Norway PM: After attacks, make country more open

Associated Press
A boy places a rose on a fence surrounding the area where eight people were killed in Friday's blast in Oslo Wednesday, July 27, 2011.  (AP Photo/Emilio Morenatti)
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OSLO, Norway (AP) — Norway will never be the same after last week's bombing and mass shooting but it shouldn't change the way the suspect wants it to, the prime minister said Wednesday. He called on his country to react by more tightly embracing, rather than abandoning, the culture of tolerance that Anders Behring Breivik said he was trying to destroy.

"The Norwegian response to violence is more democracy, more openness and greater political participation," Prime Minister Jens Stoltenberg insisted at a news conference.

Friday's bombing outside Stoltenberg's offices in Oslo and the shooting that followed at a camp organized by the youth wing of his Labor Party killed 76 people and battered the psyche of a nation that prides itself on openness. Breivik confessed but has pleaded not guilty, claiming the attacks were necessary to fight what he called Muslim colonization and multiculturalism.

"I think what we have seen is that there is going to be one Norway before and one Norway after July 22," Stoltenberg said. "But I hope and also believe that the Norway we will see after will be more open, a more tolerant society than what we had before."

Stoltenberg strongly defended the right to speak freely — even if it includes extremist views such as Breivik's.

"We have to be very clear to distinguish between extreme views, opinions — that's completely legal, legitimate to have. What is not legitimate is to try to implement those extreme views by using violence," he said in English.

Stoltenberg's promise in the face of twin attacks signaled a contrast to the U.S. response after the 9/11 attacks, when Washington gave more leeway to perform wiretaps and search records.

It reflects the difference between the two countries' approaches to terrorism. The U.S. has been frustrated by what it considers Scandinavia's lack of aggressive investigation and arrests.

Since the attacks, Stoltenberg and members of Norway's royal family have underlined the country's openness by making public appearances with little visible security guarding them.

Norway's response to the camp attack, on the island of Utoya, has been criticized. Though it is just 25 miles (40 kilometers) from Oslo, it took police 90 minutes to get there. The crew of the sole helicopter available to police was on vacation, and the first boat that officials tried to take to the island broke down.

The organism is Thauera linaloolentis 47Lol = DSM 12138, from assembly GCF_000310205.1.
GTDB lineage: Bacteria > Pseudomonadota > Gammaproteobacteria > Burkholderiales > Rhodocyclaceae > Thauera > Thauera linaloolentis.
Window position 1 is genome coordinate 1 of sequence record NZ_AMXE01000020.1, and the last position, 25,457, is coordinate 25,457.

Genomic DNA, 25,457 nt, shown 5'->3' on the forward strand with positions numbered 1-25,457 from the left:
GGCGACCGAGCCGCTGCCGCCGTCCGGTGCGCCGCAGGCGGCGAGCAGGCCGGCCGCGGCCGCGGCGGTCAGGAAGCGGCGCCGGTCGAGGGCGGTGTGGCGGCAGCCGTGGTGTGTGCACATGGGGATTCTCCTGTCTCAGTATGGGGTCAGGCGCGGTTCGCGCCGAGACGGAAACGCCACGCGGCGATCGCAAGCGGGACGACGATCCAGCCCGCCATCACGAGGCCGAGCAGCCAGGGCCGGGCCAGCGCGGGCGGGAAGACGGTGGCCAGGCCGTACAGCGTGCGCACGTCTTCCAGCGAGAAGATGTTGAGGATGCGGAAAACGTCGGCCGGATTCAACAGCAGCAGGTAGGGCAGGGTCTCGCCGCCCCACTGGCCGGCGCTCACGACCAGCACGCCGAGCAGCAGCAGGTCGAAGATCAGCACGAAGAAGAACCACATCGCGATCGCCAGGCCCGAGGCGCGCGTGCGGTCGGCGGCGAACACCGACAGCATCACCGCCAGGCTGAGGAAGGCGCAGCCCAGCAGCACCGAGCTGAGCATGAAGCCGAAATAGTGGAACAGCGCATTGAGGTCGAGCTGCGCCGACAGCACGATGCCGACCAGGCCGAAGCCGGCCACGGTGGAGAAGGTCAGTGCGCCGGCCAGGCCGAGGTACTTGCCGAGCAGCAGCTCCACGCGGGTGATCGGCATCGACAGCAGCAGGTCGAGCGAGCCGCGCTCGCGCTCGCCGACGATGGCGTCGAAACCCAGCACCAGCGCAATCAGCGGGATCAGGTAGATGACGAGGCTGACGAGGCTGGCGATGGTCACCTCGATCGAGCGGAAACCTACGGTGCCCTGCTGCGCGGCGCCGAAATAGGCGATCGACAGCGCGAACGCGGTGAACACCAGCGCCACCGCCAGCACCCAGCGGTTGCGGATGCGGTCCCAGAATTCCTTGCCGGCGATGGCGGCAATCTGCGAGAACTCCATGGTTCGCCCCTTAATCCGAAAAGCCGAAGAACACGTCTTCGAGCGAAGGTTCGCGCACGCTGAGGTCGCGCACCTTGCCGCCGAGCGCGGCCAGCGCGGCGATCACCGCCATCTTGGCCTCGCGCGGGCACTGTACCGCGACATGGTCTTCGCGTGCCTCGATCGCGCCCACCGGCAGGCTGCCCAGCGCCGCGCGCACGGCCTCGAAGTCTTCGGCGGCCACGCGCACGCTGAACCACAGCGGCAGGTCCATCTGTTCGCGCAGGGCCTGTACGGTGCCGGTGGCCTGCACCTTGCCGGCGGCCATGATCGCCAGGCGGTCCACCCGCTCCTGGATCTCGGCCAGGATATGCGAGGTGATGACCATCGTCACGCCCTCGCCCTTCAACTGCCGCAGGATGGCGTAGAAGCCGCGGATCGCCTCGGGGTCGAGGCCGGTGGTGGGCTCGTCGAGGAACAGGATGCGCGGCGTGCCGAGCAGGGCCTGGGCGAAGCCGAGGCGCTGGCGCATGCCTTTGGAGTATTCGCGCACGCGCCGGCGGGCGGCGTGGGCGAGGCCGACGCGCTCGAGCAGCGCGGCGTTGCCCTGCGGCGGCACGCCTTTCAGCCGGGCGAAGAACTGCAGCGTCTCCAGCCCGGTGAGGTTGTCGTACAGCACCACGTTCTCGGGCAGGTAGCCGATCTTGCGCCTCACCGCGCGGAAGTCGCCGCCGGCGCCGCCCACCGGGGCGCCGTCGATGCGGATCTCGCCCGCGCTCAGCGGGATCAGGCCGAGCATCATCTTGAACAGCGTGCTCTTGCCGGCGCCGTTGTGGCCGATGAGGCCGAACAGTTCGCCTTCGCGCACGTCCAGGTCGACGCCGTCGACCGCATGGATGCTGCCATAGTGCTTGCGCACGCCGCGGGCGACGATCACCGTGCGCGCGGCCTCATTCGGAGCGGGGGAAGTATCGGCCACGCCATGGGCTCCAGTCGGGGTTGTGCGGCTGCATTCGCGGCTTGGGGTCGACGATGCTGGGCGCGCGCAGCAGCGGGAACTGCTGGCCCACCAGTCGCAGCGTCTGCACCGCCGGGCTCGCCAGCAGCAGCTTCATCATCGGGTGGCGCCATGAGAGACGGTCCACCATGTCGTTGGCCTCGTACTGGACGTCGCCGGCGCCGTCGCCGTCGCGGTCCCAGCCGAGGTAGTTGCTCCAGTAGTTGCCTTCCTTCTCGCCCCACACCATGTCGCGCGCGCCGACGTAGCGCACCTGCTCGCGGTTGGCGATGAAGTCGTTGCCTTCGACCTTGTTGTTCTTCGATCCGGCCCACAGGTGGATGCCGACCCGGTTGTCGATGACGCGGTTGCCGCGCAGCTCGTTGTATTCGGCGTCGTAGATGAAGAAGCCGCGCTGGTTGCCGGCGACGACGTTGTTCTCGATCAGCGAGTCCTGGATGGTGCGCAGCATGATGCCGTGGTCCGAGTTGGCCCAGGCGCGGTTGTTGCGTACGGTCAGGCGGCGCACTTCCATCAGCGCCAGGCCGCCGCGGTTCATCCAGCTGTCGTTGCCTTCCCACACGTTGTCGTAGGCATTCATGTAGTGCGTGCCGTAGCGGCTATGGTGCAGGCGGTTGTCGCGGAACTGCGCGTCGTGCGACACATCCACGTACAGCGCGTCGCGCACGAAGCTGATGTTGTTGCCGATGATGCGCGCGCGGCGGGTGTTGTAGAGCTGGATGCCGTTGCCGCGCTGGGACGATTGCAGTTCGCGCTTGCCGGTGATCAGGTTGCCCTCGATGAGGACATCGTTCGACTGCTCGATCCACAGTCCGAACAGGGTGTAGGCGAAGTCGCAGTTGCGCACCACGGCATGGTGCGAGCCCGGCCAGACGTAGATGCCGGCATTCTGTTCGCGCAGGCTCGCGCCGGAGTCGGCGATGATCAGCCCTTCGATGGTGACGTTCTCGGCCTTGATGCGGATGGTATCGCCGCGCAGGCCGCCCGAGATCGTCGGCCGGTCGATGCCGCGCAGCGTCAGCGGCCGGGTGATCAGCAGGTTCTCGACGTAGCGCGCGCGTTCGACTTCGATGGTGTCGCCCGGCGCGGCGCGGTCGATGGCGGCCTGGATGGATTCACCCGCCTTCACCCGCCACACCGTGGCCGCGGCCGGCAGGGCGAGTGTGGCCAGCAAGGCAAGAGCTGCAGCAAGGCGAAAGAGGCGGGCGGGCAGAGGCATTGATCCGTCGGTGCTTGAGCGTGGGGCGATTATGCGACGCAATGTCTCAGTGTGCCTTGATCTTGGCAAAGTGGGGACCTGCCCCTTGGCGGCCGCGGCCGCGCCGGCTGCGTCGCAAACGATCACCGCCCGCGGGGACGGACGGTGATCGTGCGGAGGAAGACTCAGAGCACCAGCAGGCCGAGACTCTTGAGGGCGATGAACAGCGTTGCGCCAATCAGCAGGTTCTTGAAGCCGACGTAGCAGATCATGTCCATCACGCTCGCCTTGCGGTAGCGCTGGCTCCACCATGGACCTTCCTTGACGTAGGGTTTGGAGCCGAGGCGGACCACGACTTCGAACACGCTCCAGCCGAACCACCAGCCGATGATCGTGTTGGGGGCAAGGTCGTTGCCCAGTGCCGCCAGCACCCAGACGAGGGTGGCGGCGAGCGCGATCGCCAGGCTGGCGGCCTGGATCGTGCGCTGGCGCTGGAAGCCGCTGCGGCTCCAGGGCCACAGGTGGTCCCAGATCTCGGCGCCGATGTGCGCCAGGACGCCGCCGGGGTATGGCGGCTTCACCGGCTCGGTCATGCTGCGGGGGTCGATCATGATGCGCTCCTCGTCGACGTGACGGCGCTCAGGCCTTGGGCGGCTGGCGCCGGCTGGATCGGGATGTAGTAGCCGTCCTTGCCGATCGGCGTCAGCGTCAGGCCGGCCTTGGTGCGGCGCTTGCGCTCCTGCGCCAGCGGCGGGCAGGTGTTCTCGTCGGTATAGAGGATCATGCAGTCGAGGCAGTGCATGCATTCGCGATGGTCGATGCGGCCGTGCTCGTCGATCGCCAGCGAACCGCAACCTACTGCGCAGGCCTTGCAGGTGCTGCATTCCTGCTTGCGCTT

The leader of Norway's Delta Force anti-terror police unit defended the special operations team and said the breakdown didn't cause a significant delay. The team jumped into other boats and got to Utoya quickly, police officials said.

On Wednesday, police gave an eerie account of the end of the siege, saying Breivik obediently gave up the moment police approached him, holding his hands over his head.

"It was a completely normal arrest," said officer Haavard Gaasbakk.

Stoltenberg said an independent commission will be formed to investigate the attacks and determine what lessons can be learned from the response. The commission also is to help survivors and relatives cope with the aftermath. Parliament said it is willing to help pay for funerals, and a monument will be built to commemorate the victims.

The prime minister, perhaps mindful of many Norwegians' reserved ways, urged the country to fully grieve: "I have cried, and I have told many people that they should not hesitate to cry."

The national sense of heartbreak is being renewed daily as police slowly release names of the dead. The identities of only 17 of those known to have been killed have been officially confirmed. Eight died in the explosion and 68 died in the camp shootings.

The youngest-known victim so far was identified Wednesday — camper Sharidyn Svebakk-Boehn, who turned 14 five days before the rampage. Another victim confirmed dead at the camp was a stepbrother of Crown Princess Mette-Matrit, 51-year-old police officer Trond Berntsen, who had been providing security on the island.

An employee of Stoltenberg's office, 51-year-old Anne Lise Holter, was confirmed Wednesday as one of the eight dead in the bomb blast.

Norwegian media, meanwhile, suggested that police knew Breivik's identity even before they reached Utoya, tracing him through a rental car company from which he rented the panel van used for the bomb.

Dag Andre Johansen, Scandinavian CEO of Avis car rental company, told the AP that Breivik had rented two vehicles, including a Volkswagen Crafter van. He said police contacted the company after the bombing and got Breivik's identity confirmed. But he declined to say whether that contact came before Breivik was arrested on the island.

Many in Oslo felt a new twinge of worry Wednesday morning when parts of the capital's rail and bus complex were evacuated because of a suspicious abandoned suitcase. Police later said no explosives were found. The Norwegian news agency NTB said a bus driver turned in the alarm after seeing a passenger leave the suitcase and walk into the station at a fast clip.

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Heintz reported from Stockholm. Louise Nordstrom in Stockholm and Bjoern H. Amland in Oslo contributed to this report.

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